2013 News

RNs become activists when kids’ mental health unit comes under attack

08.13.2013

From the Massachusetts Nurse Newsletter
July/August 2013 Edition

In April, the Cambridge Health Alliance made a stunning and unexpected announcement: it would be eliminating 11 of its 27 inpatient beds for child psychiatric care and ceasing services for children under age 8.

The CHA, a hospital system with three campuses in cities just north of Boston, had long been dedicated to caring for the emotional, mental and behavioral health needs of the commonwealth’s children. Through the unique in-patient programs and services offered at its Child Assessment Unit (CAU) and Adolescent Assessment Unit (AAU), the CHA had earned a reputation as an innovator and leader in psychiatric care for the young. In fact, the CAU has been an award-winning facility entirely focused on helping children ages 3 to 12 who are in acute emotional or behavioral distress.

That’s when the dedicated nurses who work with these troubled children decided to become advocates and worked to stop the closure.

“These are the sickest children in the state,” said Kerry McCalister, RN. “Some are suicidal or homicidal, some are experiencing auditory or visual hallucinations, and some are so aggressive they can’t make it through a school day. From an advocacy point of view, it’s very concerning because this is a time when children and families need more access to care.”

The unit’s nurses began a petition signing and button campaign to bring public attention to the issue and building a team of supporters who were dedicated to saving the CAU. Next on the agenda: putting on a show of force at a public hearing on the proposed closing.

As part of the legal process to close the unit, the state Department of Public Health invited testimony at a May hearing. Well over 100 family members, nurses, care providers, legislators and mental health advocates packed the seats and signed up to have their chance to explain why the CAU’s services are essential to the community.

“The children in the CAU come to us with some of the most challenging and d i f f i c u l t d iagnos e s that a child could ever face,” testified Gina Galarza, an MNA nurse who has worked on the unit for 13 years. “And the CAU is one of the only facilities in the state that can help them by providing age appropriate services in an age-specific environment. Where will they go if this unit is closed?”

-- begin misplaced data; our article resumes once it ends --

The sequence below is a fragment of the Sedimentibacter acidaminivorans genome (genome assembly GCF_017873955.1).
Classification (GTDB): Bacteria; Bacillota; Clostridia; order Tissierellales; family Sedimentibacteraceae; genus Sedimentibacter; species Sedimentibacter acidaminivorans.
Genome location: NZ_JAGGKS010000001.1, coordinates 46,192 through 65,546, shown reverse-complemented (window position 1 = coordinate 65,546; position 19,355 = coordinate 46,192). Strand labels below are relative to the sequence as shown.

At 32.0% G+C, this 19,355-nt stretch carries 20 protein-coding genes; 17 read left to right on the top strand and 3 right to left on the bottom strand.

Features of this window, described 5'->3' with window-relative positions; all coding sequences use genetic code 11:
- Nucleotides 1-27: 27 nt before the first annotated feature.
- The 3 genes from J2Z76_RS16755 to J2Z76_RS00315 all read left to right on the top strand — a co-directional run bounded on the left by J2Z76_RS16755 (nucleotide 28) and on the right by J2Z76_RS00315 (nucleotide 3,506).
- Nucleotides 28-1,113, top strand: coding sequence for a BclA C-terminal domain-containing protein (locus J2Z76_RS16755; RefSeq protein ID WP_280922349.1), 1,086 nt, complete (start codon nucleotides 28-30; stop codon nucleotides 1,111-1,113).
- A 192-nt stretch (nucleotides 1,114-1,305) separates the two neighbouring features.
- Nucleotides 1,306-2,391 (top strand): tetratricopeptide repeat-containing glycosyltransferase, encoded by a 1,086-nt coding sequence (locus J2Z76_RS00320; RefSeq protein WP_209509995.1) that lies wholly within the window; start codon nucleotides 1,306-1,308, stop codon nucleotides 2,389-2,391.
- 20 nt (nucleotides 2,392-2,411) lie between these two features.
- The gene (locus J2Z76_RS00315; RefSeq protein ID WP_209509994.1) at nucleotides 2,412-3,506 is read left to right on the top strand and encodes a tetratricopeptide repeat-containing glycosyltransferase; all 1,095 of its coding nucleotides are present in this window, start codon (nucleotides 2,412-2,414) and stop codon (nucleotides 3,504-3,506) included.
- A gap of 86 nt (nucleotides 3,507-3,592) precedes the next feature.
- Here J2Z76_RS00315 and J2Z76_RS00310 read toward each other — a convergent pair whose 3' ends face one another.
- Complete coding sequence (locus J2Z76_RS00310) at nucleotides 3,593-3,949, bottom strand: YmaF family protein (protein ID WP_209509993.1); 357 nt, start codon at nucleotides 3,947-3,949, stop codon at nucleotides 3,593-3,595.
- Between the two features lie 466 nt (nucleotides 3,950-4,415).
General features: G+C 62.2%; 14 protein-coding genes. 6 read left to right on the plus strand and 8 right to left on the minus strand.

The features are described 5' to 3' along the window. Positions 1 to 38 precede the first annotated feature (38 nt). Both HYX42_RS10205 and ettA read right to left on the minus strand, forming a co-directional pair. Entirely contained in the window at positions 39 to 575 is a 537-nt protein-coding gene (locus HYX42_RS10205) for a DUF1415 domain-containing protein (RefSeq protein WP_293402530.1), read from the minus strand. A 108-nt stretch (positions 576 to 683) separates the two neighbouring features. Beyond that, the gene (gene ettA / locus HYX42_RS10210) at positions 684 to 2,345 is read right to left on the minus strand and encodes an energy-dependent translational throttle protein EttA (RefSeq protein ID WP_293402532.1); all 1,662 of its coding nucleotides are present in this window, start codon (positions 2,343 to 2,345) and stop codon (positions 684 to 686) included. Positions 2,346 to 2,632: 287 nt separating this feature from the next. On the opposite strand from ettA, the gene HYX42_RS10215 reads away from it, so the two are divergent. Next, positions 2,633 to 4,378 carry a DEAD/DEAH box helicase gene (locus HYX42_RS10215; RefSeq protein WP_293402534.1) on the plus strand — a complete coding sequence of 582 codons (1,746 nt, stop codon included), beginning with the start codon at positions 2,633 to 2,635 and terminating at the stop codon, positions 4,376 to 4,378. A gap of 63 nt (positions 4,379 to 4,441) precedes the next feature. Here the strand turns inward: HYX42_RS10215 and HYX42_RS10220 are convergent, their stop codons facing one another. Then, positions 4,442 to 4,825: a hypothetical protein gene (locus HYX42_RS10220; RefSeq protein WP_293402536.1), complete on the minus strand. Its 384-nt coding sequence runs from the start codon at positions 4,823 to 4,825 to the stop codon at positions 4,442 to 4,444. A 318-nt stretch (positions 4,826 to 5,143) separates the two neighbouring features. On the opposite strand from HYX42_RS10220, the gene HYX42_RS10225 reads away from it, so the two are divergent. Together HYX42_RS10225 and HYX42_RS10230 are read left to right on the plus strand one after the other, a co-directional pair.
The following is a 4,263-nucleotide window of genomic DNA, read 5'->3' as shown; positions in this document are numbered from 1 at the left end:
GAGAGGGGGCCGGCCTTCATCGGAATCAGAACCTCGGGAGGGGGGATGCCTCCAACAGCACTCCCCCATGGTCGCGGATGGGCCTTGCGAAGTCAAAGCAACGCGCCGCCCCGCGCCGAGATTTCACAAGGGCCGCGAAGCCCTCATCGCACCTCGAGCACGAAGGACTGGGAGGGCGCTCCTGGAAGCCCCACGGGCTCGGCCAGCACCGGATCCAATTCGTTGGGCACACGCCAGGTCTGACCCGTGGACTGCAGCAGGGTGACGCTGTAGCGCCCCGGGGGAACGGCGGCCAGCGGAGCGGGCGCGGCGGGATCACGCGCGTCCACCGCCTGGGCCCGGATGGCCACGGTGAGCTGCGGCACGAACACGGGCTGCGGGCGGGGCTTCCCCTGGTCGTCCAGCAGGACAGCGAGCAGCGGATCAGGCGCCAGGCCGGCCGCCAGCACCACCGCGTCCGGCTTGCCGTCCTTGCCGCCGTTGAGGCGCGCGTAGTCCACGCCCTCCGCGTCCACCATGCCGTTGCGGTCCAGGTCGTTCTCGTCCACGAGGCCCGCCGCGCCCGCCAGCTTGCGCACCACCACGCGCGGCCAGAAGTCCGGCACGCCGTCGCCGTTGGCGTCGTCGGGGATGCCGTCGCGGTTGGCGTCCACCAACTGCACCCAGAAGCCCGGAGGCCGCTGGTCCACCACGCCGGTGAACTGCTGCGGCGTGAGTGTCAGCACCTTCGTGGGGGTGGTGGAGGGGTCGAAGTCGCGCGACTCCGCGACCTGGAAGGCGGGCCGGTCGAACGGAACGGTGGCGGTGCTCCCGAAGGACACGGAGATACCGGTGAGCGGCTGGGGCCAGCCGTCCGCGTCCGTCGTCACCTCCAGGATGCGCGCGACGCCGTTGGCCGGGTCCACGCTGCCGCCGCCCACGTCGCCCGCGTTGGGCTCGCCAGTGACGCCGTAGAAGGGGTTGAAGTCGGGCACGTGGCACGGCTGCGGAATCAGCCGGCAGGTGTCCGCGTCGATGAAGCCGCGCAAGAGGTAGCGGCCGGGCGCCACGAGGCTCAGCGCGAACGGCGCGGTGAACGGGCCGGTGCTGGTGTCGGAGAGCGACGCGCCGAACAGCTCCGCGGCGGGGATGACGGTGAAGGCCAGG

“If the proposed reduction and subsequent closure move forward,” testified Paula Robicheau, an RN on the CAU, “the message to our very youngest patients will be this: ‘Sorry, someone else will have to take care of you, we can’t.’ For many of these young children, that is a message they have heard too many times already in their young lives: from families, from foster families, from schools, and from various placement programs. By decreasing the overall services and beds available to these children, CHA is saying that these stressed and troubled children and their families are not a priority.”

“There is no clinical justification for this closing,” testified Donna Kelly-Williams, a pediatric nurse at Cambridge Hospital and president of the MNA. “If it happens, children who are suffering from serious mental health conditions will wait longer for care, they will travel long distances for care, or they will go without care altogether. We are here today to urge the Department of Public Health to prevent this closure from happening.”

Double dose of success
Following the public hearing, the DPH reviewed the various testimonies, details and statistics with one goal in mind: to make a recommendation as to whether or not the services the CAU offers are, in fact, essential. It took less than three weeks for the DPH to decide that the unit provides essential services to vulnerable children from throughout Eastern Massachusetts and that it should be maintained.

A week later, management at Cambridge Hospital released the following statement: “We are pleased to let CHA staff know that Cambridge Health Alliance will continue operations at both the Child Assessment Unit and Adolescent Assessment Unit during the next fiscal year … we [have] received an overwhelming outpouring of support from elected officials, advocates, patient families, and local residents, who rallied in support of the award-winning, top-quality care provided at both units. Our decision to withdraw our unit integration notice was informed by this support …”

This is just the latest example of MNA nurses stepping up to support their patients, using a phrase they have said too many times in recents years: “You’re balancing the hospital’s budget on the backs of those who are most vulnerable!”

After the announcements, MNA President Kelly-Williams said, “We will forge ahead and work with all stakeholders and the recently established Mental Health Commission to address the growing mental health crisis in the commonwealth.”

 

FPO